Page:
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Research Methods for Human Geography

Module titleResearch Methods for Human Geography
Module codeGEO2325
Academic year2018/9
Module staff

Professor Patrick Devine-Wright (Convenor)

Duration: Term123
Duration: Weeks


Number students taking module (anticipated)


Description - summary of the module content

Module description

This module provides you with an advanced training in research methods used by human geographers. Accordingly, it is designed to prepare you for undertaking research within and beyond the university context and seeks to equip you with key employability attributes for professional careers. In so doing, the module will introduce you to a range of quantitative, qualitative and spatial methods that human geographers use in research and their applications for wider society. The module will be taught using lecture-based classes, workshops and tutorials and is one of the core modules you study as part of a BA Geography degree, as well as being core for FCH students wishing to undertake a human geography field trip and / or dissertation. Research methods are presented in light of how they are utilised in practice, drawing on examples from human geography research projects.

Module aims - intentions of the module

This module aims to provide an advanced and critically engaged understanding of how human geographers adopt and use diverse research methods in a range of contexts. The module has the following objectives:

  • To provide you with an understanding of the ontological and epistemological basis of human geography research methods;
  • To enable you to think critically about the role and function of different types of research methods within particular epistemological frameworks;
  • To assist you in engaging with the practical application of specific research methods, including quantitative, qualitative and spatial approaches;
  • To support you in translating your learning about research methods into identifiable and tangible graduate attributes to enhance your employability.

This module will help you to develop and extend your awareness of the importance of diverse human geography research methods in strengthening employability potential, and considering how these methods could be applied to a range of research scenarios. Workshops and tutorials will provide an opportunity for you to develop skills in critically assessing and applying these diverse methods.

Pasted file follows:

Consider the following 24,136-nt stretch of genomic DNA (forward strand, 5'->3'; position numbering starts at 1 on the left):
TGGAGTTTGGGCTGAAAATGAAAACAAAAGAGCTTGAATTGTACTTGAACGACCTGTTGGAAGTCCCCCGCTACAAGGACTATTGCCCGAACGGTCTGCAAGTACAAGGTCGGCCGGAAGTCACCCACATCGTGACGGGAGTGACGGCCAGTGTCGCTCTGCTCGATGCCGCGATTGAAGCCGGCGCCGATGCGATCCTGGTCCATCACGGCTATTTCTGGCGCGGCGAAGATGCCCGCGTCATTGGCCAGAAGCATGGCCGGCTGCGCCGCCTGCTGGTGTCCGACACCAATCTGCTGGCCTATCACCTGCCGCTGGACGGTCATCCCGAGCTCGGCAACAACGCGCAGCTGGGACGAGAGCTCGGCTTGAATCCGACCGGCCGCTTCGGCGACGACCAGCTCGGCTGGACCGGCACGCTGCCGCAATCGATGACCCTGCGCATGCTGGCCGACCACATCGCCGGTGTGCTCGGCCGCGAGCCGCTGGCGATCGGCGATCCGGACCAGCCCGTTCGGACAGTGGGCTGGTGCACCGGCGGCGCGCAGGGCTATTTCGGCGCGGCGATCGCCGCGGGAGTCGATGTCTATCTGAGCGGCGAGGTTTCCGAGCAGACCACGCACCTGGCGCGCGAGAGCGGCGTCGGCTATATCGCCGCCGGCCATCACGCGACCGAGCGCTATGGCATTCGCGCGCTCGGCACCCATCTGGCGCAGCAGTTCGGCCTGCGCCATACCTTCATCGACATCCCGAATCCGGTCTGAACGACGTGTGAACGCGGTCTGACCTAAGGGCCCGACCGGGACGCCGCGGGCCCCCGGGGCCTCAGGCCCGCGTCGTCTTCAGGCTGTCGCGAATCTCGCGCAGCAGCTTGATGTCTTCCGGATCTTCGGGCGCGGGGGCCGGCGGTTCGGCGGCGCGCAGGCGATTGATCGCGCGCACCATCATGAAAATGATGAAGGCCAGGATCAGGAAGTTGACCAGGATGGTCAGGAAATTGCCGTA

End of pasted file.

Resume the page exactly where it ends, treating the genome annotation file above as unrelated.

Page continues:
The teaching contributions on this module involve staff discussing research methods utilised in their own research practice, such as surveys (Barr), visual analysis (Wylie), ethnography (Cook) and interviews (Bickerstaff).

Intended Learning Outcomes (ILOs)

ILO: Module-specific skills

On successfully completing the module you will be able to...

  • 1. Discuss the diversity of approaches employed in the generation of knowledge and understanding in human geography
  • 2. Explain the relevance and significance of different forms of geographic knowledge

ILO: Discipline-specific skills

On successfully completing the module you will be able to...

  • 3. Evaluate the issues involved in research design and its application in the context of human geography
  • 4. Describe a number of specialised techniques and approaches involved in collecting, analysing and presenting geographical information - qualitative, quantitative and spatial
  • 5. Identify/formulate and evaluate questions or problems
  • 6. Identify and evaluate approaches to problem-solving
  • 7. Synthesise information and recognise relevance
  • 8. Apply ideas to new situations

ILO: Personal and key skills

On successfully completing the module you will be able to...

  • 9. Use C&IT effectively and appropriately to analyse and present geographical information
  • 10. Effectively, appropriately and critically interpret qualitative, quantitative and spatial information
  • 11. Understand the rationale for mixed-methods research and how this relates different forms of geographic knowledge
  • 12. Understand the role of research methods in developing a coherent graduate attribute profile to enhance employability

Syllabus plan

Syllabus plan

  • Introduction to the module; Advanced quantitative methods 1: applications.
  • Advanced quantitative methods 2: multiple regression.
  • Advanced quantitative methods 3: factor analysis.